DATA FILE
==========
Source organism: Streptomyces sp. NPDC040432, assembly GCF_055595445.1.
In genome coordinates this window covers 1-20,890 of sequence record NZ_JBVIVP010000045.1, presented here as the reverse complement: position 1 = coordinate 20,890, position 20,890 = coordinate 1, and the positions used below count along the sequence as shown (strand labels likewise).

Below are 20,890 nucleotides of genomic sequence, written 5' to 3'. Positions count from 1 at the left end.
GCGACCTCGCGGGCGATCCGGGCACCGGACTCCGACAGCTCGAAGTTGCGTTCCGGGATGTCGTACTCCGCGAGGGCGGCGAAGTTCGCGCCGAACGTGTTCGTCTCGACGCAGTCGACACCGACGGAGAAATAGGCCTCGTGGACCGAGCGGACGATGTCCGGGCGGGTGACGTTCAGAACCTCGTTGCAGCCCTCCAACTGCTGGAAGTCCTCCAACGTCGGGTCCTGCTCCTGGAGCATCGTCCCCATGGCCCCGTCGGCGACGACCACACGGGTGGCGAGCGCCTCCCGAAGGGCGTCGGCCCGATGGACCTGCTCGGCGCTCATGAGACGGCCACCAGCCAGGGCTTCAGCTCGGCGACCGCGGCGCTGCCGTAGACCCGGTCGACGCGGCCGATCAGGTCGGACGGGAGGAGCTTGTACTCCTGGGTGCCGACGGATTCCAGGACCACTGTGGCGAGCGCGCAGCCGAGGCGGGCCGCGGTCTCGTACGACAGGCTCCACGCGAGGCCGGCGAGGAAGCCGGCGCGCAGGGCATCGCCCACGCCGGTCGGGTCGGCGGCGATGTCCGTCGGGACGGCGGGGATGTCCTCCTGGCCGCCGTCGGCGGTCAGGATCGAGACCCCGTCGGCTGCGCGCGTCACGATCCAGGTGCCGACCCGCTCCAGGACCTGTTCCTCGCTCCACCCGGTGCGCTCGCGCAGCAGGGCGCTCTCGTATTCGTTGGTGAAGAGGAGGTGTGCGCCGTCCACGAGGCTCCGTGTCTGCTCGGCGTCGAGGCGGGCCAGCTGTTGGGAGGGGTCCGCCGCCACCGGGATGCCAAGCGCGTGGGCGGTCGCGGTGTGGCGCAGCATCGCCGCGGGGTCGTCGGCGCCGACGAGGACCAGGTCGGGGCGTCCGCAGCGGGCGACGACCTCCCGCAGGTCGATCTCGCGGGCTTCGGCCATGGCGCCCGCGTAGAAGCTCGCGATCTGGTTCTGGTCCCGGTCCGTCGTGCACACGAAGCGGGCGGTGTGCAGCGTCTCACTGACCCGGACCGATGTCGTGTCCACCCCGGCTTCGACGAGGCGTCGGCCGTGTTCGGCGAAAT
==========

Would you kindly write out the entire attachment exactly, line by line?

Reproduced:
Source organism: Streptomyces sp. NPDC040432, assembly GCF_055595445.1.
In genome coordinates this window covers 1-20,890 of sequence record NZ_JBVIVP010000045.1, presented here as the reverse complement: position 1 = coordinate 20,890, position 20,890 = coordinate 1, and the positions used below count along the sequence as shown (strand labels likewise).

Below are 20,890 nucleotides of genomic sequence, written 5' to 3'. Positions count from 1 at the left end.
GCGACCTCGCGGGCGATCCGGGCACCGGACTCCGACAGCTCGAAGTTGCGTTCCGGGATGTCGTACTCCGCGAGGGCGGCGAAGTTCGCGCCGAACGTGTTCGTCTCGACGCAGTCGACACCGACGGAGAAATAGGCCTCGTGGACCGAGCGGACGATGTCCGGGCGGGTGACGTTCAGAACCTCGTTGCAGCCCTCCAACTGCTGGAAGTCCTCCAACGTCGGGTCCTGCTCCTGGAGCATCGTCCCCATGGCCCCGTCGGCGACGACCACACGGGTGGCGAGCGCCTCCCGAAGGGCGTCGGCCCGATGGACCTGCTCGGCGCTCATGAGACGGCCACCAGCCAGGGCTTCAGCTCGGCGACCGCGGCGCTGCCGTAGACCCGGTCGACGCGGCCGATCAGGTCGGACGGGAGGAGCTTGTACTCCTGGGTGCCGACGGATTCCAGGACCACTGTGGCGAGCGCGCAGCCGAGGCGGGCCGCGGTCTCGTACGACAGGCTCCACGCGAGGCCGGCGAGGAAGCCGGCGCGCAGGGCATCGCCCACGCCGGTCGGGTCGGCGGCGATGTCCGTCGGGACGGCGGGGATGTCCTCCTGGCCGCCGTCGGCGGTCAGGATCGAGACCCCGTCGGCTGCGCGCGTCACGATCCAGGTGCCGACCCGCTCCAGGACCTGTTCCTCGCTCCACCCGGTGCGCTCGCGCAGCAGGGCGCTCTCGTATTCGTTGGTGAAGAGGAGGTGTGCGCCGTCCACGAGGCTCCGTGTCTGCTCGGCGTCGAGGCGGGCCAGCTGTTGGGAGGGGTCCGCCGCCACCGGGATGCCAAGCGCGTGGGCGGTCGCGGTGTGGCGCAGCATCGCCGCGGGGTCGTCGGCGCCGACGAGGACCAGGTCGGGGCGTCCGCAGCGGGCGACGACCTCCCGCAGGTCGATCTCGCGGGCTTCGGCCATGGCGCCCGCGTAGAAGCTCGCGATCTGGTTCTGGTCCCGGTCCGTCGTGCACACGAAGCGGGCGGTGTGCAGCGTCTCACTGACCCGGACCGATGTCGTGTCCACCCCGGCTTCGACGAGGCGTCGGCCGTGTTCGGCGAAAT